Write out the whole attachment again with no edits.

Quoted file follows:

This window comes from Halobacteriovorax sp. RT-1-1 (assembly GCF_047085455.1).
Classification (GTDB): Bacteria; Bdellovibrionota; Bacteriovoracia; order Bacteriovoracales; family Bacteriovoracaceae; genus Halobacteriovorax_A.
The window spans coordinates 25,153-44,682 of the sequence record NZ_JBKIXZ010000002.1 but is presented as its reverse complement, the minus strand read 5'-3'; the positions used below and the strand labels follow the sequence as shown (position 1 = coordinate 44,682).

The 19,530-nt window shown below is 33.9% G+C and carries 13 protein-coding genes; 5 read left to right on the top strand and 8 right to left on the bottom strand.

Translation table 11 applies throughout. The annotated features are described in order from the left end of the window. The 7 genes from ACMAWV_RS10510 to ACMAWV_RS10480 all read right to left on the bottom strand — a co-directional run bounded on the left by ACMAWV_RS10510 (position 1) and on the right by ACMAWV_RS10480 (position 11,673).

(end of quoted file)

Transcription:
This window comes from Halobacteriovorax sp. RT-1-1 (assembly GCF_047085455.1).
Classification (GTDB): Bacteria; Bdellovibrionota; Bacteriovoracia; order Bacteriovoracales; family Bacteriovoracaceae; genus Halobacteriovorax_A.
The window spans coordinates 25,153-44,682 of the sequence record NZ_JBKIXZ010000002.1 but is presented as its reverse complement, the minus strand read 5'-3'; the positions used below and the strand labels follow the sequence as shown (position 1 = coordinate 44,682).

The 19,530-nt window shown below is 33.9% G+C and carries 13 protein-coding genes; 5 read left to right on the top strand and 8 right to left on the bottom strand.

Translation table 11 applies throughout. The annotated features are described in order from the left end of the window. The 7 genes from ACMAWV_RS10510 to ACMAWV_RS10480 all read right to left on the bottom strand — a co-directional run bounded on the left by ACMAWV_RS10510 (position 1) and on the right by ACMAWV_RS10480 (position 11,673).